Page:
Only 28 more non-shopping days ‘til Dwightmas, ending his two-year run-up to July 1, after moving his target date back from that day in 2012 to 2013. This isn’t about where Dwight Howard is going, since we can only wait and see. This is about what will happen then, or rather, how many teams will he lead onto the rocks before he’s through.
Wherever it is, there’s a great chance that the (redacted) will hit the fan. Again. As it did with the Lakers and Magic, who had him, and the Nets and Mavericks, who tried to acquire him. Not that Howard won’t turn any marginally marginal team into a playoff contender.
Big wow. That’s a lot of money–$118 million for the Lakers, $88 mill for anyone else–to make the playoffs. If he joins a team that is then considered a championship contender, Howard just showed he could turn one of those into a playoff contender, too.
So, in what I believe to be the order of probable outcomes:
Lakers—The extra 35% they can guarantee may well hold him here, even if he could lop the money he leaves on the table to 25% in the Lone Star Tax Haven, saving the 10% California income tax. Unfortunately, Dwight still has “issues” that haven’t gone away. People close to him say he’s still leery of Kobe Bryant, a big sign of immaturity, as well as down on Mike D’Antoni, keeping his record perfect since he’s been down on his previous coaches.
Dwight doesn’t talk about it but those close to him, like Dwight Sr., the retired Georgia state cop, called D’Antoni “the problem,” in February for letting Bryant hurt his son’s feelings.
“Dwight is probably looking at the coach, thinking, ‘What are you going to do?’” Dwight Sr. told the Atlanta Constitution.
“I promise, if that had been Stan Van Gundy, that wouldn’t have happened. [Dwight] wouldn’t have been admonished publicly. I think the coach has a lot to do with who controls Kobe’s mouth right now.”
It’s clear Dwight Sr. knows even less about Kobe than Dwight Jr..
However, if Bryant is demanding and domineering, this is a kinder, gentler Kobe than the one who feuded with Shaquille O’Neal, ignoring any urge to pinch Dwight’s head off at the neck. If Bryant grumbled privately about wooing someone who didn’t want to be here, he remained diplomatic and supportive. In the team meeting at Memphis that turned their season around, Kobe acknowledged being hard to play with, an unheard of concession for him, and even invited Dwight to air out his problems.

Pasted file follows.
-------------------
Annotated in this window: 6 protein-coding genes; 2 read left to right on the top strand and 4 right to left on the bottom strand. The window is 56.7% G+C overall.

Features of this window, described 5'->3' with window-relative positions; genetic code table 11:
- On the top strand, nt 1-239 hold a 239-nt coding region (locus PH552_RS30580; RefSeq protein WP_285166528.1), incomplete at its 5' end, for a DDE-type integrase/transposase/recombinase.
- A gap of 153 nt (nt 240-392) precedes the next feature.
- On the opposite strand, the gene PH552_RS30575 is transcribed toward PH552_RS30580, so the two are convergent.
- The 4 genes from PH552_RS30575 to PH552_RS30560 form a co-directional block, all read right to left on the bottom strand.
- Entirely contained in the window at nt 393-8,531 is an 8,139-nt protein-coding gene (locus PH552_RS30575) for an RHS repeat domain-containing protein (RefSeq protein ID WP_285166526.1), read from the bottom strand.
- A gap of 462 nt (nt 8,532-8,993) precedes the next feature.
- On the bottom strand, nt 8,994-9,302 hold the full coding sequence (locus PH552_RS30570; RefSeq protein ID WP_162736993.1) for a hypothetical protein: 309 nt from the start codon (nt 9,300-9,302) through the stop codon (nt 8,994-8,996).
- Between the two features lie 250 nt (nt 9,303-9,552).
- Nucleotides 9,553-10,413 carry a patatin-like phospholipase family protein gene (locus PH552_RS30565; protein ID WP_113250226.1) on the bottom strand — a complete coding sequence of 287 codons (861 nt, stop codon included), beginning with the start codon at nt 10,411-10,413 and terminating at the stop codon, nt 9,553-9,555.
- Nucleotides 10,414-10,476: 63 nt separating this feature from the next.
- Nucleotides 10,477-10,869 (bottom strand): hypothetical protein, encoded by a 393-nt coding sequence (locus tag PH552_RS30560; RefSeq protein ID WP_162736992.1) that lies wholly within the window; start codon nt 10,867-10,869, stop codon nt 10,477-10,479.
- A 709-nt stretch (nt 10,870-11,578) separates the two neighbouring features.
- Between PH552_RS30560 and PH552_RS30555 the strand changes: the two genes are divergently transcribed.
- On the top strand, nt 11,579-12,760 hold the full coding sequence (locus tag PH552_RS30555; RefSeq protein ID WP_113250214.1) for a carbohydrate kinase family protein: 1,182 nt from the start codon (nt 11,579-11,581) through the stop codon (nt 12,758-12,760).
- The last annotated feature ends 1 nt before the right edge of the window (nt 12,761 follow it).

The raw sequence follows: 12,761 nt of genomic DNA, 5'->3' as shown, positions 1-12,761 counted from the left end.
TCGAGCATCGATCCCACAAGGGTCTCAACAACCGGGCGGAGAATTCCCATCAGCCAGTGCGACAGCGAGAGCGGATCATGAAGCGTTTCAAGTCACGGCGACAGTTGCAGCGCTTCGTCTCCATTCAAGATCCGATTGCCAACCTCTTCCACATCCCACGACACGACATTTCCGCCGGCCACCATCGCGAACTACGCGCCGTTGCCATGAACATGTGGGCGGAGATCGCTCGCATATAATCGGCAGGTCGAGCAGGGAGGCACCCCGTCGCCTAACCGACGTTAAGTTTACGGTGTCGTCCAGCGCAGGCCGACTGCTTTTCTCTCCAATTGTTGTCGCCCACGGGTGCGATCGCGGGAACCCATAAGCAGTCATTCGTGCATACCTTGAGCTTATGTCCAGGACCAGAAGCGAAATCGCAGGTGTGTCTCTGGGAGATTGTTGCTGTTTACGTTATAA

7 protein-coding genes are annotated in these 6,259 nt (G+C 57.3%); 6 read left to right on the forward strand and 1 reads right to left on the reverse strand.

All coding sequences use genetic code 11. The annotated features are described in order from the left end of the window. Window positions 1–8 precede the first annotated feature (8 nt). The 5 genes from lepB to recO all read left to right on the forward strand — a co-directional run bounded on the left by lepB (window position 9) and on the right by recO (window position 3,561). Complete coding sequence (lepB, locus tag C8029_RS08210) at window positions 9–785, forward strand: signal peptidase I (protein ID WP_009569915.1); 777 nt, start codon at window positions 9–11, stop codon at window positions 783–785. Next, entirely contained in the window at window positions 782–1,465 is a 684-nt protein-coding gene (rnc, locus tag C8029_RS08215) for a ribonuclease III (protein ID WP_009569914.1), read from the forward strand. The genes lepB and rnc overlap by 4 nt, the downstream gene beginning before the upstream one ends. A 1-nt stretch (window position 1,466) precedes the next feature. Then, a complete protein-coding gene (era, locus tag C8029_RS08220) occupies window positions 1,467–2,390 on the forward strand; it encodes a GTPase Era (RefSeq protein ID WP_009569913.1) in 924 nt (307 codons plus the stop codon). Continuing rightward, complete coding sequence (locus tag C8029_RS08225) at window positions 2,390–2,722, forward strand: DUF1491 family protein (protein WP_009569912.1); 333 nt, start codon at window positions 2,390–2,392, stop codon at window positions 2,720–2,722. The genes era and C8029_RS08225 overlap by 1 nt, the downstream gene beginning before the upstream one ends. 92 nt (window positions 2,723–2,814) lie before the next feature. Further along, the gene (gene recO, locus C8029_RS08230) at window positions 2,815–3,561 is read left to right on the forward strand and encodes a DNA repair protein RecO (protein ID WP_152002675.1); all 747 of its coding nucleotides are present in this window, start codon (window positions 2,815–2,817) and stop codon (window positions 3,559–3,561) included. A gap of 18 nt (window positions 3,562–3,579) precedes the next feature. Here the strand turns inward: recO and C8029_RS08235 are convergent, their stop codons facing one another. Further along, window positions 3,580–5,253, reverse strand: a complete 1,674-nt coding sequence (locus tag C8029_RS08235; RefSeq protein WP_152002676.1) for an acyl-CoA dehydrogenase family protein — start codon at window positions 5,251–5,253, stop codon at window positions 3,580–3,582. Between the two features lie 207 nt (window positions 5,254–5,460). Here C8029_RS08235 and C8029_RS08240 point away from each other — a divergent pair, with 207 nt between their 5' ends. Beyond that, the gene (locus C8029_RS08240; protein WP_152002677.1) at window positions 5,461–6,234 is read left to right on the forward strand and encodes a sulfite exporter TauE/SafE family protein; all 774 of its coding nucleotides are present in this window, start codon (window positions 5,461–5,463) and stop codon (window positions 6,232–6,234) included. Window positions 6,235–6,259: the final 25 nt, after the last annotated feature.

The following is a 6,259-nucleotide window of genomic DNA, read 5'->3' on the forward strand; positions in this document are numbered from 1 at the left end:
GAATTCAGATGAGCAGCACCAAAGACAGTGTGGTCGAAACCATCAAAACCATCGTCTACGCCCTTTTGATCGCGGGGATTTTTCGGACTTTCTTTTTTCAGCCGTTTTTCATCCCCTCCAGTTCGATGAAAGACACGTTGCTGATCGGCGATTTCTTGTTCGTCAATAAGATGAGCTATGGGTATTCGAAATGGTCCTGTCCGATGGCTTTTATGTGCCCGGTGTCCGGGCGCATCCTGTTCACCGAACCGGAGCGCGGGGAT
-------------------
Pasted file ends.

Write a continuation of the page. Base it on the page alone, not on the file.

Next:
Howard demurred… which is what he does. Pau Gasol, arriving in Dwight’s position in 2008, saw it as a gift, helping the Lakers make the Finals his first three seasons, including a championship in 2009-2010. It’s not a good sign if Howard isn’t over his problem with Bryant after all they surmounted together.
Nor does the Memphis meeting suggest that Dwight has any inclination or ability to work out such problems. Howard isn’t as deep and dark on D’Antoni, hinting at a problem last week when he told the Los Angeles Times’ T.J Simers that MDA “is a great person.” Is he a great coach?
“He’s a great person,” repeated Dwight.
So, yes, it seems as though Howard would really like it if the Lakers would get the hint and sack D’Antoni. Unfortunately, Dwight, determined not to enhance his coach-killer rep by offing any more of them, neglected to tell that to GM Mitch Kupchak. Not that they would be likely to fire D’Antoni in any case, but the Lakers aren’t even aware there’s a problem.
Unlike you and me, they deal with Dwight first-hand, with the peril of wanting to believe him. All he apparently told Kupchak is that he wished D’Antoni would let him be more of a leader. How’s that for a straight line? Where would he lead them…Disneyland?
So, even if Howard takes the money and stays, he’s likely to come back next season with issues, like those he arrived with last season. And it’s not like the Lakers, with Bryant’s injury, MDA’s pressure, and the need to defer rebuilding until next spring, won’t have enough issues. Think of it like the good old days of Shaq & Kobe, just without the championships.
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